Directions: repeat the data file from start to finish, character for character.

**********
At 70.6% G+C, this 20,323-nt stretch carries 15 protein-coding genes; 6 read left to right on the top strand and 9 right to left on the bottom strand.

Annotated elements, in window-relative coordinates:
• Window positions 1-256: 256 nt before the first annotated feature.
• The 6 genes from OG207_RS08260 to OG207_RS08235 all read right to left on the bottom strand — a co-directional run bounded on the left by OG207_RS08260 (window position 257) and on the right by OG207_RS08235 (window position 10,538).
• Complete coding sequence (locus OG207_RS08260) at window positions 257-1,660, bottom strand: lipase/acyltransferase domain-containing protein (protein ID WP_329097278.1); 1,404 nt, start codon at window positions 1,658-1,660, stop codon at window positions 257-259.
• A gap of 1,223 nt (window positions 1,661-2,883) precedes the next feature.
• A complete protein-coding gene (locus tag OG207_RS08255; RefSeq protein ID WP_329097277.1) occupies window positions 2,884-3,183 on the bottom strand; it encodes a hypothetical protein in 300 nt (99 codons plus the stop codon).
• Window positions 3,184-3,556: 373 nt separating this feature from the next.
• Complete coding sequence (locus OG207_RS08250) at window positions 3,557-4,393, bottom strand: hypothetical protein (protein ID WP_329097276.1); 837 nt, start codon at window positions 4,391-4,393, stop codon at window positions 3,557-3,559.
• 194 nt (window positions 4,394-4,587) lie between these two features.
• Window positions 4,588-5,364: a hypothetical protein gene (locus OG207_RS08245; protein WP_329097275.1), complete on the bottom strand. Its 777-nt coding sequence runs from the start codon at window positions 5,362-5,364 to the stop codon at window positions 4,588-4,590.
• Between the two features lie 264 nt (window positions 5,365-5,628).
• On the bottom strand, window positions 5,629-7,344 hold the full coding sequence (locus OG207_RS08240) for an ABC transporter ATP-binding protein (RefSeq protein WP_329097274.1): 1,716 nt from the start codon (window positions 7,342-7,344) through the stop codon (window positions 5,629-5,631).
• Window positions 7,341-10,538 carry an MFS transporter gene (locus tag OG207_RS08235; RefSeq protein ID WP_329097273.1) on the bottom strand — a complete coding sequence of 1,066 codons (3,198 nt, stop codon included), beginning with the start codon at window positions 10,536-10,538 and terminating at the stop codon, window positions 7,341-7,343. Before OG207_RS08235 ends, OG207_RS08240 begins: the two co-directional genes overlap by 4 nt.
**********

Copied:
At 70.6% G+C, this 20,323-nt stretch carries 15 protein-coding genes; 6 read left to right on the top strand and 9 right to left on the bottom strand.

Annotated elements, in window-relative coordinates:
• Window positions 1-256: 256 nt before the first annotated feature.
• The 6 genes from OG207_RS08260 to OG207_RS08235 all read right to left on the bottom strand — a co-directional run bounded on the left by OG207_RS08260 (window position 257) and on the right by OG207_RS08235 (window position 10,538).
• Complete coding sequence (locus OG207_RS08260) at window positions 257-1,660, bottom strand: lipase/acyltransferase domain-containing protein (protein ID WP_329097278.1); 1,404 nt, start codon at window positions 1,658-1,660, stop codon at window positions 257-259.
• A gap of 1,223 nt (window positions 1,661-2,883) precedes the next feature.
• A complete protein-coding gene (locus tag OG207_RS08255; RefSeq protein ID WP_329097277.1) occupies window positions 2,884-3,183 on the bottom strand; it encodes a hypothetical protein in 300 nt (99 codons plus the stop codon).
• Window positions 3,184-3,556: 373 nt separating this feature from the next.
• Complete coding sequence (locus OG207_RS08250) at window positions 3,557-4,393, bottom strand: hypothetical protein (protein ID WP_329097276.1); 837 nt, start codon at window positions 4,391-4,393, stop codon at window positions 3,557-3,559.
• 194 nt (window positions 4,394-4,587) lie between these two features.
• Window positions 4,588-5,364: a hypothetical protein gene (locus OG207_RS08245; protein WP_329097275.1), complete on the bottom strand. Its 777-nt coding sequence runs from the start codon at window positions 5,362-5,364 to the stop codon at window positions 4,588-4,590.
• Between the two features lie 264 nt (window positions 5,365-5,628).
• On the bottom strand, window positions 5,629-7,344 hold the full coding sequence (locus OG207_RS08240) for an ABC transporter ATP-binding protein (RefSeq protein WP_329097274.1): 1,716 nt from the start codon (window positions 7,342-7,344) through the stop codon (window positions 5,629-5,631).
• Window positions 7,341-10,538 carry an MFS transporter gene (locus tag OG207_RS08235; RefSeq protein ID WP_329097273.1) on the bottom strand — a complete coding sequence of 1,066 codons (3,198 nt, stop codon included), beginning with the start codon at window positions 10,536-10,538 and terminating at the stop codon, window positions 7,341-7,343. Before OG207_RS08235 ends, OG207_RS08240 begins: the two co-directional genes overlap by 4 nt.